* Excessive stress; Personal tragedies or disasters can be associated with depression due to stress, and also a combination of life events and losses (or grief and loss) can contribute to a person’s sense of inability to cope.

* Developmental crisis and situational circumstances; Through specific life stages such as adolescence and mid-life while experiencing a loss, people are more prone to developing depression. Difficult situations such as divorce can contribute to clinical depression.

* Personality and cognitve factors;People with particular personality characteristics are more more prone to experiencing depression. Personality traits which can make one more susceptible include those who are dependent on others and those who carry perfectionist traits. People with negative thinking patterns and low self-esteem (cognitive factors) are more likely to developing clinical depression.

* Other psychiatric conditions; People with other disorders or illnesses such as Schizophrenia or other psychosis, Bipolar Affective Disorder and particularly anxiety disorders find that such disorders or illnesses can play a large part in the development of depression. For example, in the past it was unclear if depression tended to lead to OCD or vise-versa, but now it is recognised that depression usually develops after symptoms or a diagnosis of OCD.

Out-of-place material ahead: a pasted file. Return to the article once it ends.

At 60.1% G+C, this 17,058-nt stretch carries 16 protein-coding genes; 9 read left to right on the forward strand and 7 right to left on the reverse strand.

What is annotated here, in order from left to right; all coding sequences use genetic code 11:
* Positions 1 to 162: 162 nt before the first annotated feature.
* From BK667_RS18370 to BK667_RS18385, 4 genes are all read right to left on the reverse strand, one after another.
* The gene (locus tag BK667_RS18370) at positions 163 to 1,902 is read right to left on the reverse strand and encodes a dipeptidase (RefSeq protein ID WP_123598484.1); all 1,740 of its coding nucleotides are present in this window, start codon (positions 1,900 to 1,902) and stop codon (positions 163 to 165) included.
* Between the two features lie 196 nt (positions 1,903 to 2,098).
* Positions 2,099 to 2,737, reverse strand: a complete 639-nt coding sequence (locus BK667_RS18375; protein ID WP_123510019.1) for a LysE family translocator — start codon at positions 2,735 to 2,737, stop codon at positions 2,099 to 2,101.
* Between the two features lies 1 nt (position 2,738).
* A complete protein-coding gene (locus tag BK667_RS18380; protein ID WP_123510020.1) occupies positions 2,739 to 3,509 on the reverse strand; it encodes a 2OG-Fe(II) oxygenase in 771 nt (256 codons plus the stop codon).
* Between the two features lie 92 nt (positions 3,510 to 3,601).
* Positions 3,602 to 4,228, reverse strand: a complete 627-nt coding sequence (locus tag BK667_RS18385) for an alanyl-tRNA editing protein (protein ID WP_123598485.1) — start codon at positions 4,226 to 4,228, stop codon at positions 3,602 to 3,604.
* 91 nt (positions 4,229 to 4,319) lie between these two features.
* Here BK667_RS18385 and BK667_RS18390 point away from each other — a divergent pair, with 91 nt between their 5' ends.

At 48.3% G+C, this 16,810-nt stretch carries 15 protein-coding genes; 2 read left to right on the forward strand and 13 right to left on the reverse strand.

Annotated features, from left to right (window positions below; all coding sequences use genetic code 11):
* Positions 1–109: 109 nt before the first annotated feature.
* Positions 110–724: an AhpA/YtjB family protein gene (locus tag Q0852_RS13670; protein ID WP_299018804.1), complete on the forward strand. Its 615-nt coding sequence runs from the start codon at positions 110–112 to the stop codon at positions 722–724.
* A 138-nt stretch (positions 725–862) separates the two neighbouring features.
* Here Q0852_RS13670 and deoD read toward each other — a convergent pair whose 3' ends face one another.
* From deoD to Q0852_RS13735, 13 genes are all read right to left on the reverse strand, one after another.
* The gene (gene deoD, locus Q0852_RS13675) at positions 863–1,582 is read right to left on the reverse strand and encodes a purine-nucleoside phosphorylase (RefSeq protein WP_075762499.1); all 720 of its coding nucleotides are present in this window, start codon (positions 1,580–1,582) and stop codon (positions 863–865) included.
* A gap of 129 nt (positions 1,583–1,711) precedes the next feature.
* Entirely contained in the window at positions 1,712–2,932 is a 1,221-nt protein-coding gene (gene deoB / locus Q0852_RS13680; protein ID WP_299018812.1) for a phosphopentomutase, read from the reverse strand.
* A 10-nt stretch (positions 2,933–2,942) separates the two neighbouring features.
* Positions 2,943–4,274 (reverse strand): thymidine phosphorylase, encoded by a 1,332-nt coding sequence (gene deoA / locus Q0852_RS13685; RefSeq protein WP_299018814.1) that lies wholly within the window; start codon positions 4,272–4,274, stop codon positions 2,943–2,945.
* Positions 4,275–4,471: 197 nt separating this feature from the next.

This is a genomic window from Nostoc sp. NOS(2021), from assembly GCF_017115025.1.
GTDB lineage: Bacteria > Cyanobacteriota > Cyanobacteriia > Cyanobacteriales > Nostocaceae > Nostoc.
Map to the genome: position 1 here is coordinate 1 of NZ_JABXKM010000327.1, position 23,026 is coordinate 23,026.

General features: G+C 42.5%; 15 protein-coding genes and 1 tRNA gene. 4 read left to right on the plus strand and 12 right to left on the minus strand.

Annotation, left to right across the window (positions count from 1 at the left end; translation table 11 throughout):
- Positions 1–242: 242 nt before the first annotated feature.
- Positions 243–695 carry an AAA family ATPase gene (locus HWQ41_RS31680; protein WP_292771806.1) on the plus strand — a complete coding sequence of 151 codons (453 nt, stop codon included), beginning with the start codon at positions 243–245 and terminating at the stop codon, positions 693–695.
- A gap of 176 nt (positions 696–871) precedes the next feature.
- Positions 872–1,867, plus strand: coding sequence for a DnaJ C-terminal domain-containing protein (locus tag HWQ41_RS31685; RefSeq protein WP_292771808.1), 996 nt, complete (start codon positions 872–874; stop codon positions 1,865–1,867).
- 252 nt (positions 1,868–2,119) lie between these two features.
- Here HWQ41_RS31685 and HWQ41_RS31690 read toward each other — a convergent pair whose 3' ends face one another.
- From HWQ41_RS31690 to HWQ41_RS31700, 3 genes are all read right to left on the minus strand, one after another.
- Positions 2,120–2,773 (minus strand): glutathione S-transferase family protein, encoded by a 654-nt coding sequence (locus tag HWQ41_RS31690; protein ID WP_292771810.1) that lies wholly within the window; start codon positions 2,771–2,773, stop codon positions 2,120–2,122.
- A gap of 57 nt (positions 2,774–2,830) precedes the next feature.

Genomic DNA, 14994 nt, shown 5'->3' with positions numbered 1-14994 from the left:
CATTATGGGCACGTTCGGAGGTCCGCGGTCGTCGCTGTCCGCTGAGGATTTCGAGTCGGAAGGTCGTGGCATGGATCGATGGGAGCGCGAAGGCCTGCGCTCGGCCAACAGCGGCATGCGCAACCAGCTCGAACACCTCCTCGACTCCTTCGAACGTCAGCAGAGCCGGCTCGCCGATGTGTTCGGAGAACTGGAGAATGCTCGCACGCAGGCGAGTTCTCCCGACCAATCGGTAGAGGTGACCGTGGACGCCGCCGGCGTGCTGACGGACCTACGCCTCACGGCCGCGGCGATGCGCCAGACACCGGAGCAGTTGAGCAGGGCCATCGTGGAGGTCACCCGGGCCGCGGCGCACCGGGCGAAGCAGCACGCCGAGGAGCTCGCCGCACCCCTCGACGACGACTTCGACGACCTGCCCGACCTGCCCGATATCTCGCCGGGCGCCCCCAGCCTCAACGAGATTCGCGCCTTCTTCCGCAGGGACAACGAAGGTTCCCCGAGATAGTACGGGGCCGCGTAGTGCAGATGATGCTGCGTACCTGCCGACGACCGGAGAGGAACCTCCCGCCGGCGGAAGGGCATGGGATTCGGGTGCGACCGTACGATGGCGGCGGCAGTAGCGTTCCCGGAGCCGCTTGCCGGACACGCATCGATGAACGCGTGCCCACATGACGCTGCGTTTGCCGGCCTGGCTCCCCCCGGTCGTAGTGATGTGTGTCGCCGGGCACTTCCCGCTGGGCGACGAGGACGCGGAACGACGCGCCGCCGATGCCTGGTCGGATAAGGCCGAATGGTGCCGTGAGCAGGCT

* Alcohol and illegal drugs; Such substances are known to cause or increase the symptoms of depression. This is not surprising as alcohol, for example, is a depressant.

* Social factors; Poor social circumstances and isolation can contribute to depression. Isolation can be worsened by other conditions such as physical disability or deafness, so in a way there are far more conditions such as diabetes which can be a significant factor into the development of depression (Ref. DIOP).

* Gender; Women tend to be more prone and this could be due to a number of reasons including stress caused by multiple responsibilities that women in general have, and also due to hormonal changes that women experience through pregnancy, menstruation, childbirth and menopause.

It is also relevant to note that prior episodes can contribute to further episodes of depression.

Please reach out and ask for help if you are experiencing depression. Here at Beyond My label, we have peer support workers who are more than willing to listen to you.

Regards,

Paul.

(Article written by Paul Inglis).

References:

AAI. GOTT: Ashby Allan Institute, Glossary of Technical Terms

AAI SG: Ashby Allan Institute, Study Guide.

E.P. : Exploring Psychology Sixth Edition.

DOIP: Depression in Older People.

AAI. GOTT. p. 353: Ashby Allen Institute, 2005, Glossary of Technical Terms, Ashby Allen Institute, Brisbane.

AAI SG: Ashby Allan Institute, 2005, Study Guide, Ashby Allan Institute, Brisbane,

E.P: Myers David G., 2005, Exploring Psychology, Sixth Edition, Worth Publishers, New York.

DOIP: Pfizer, 2006, Depression in Older People, Pfizer, West Ryde NSW.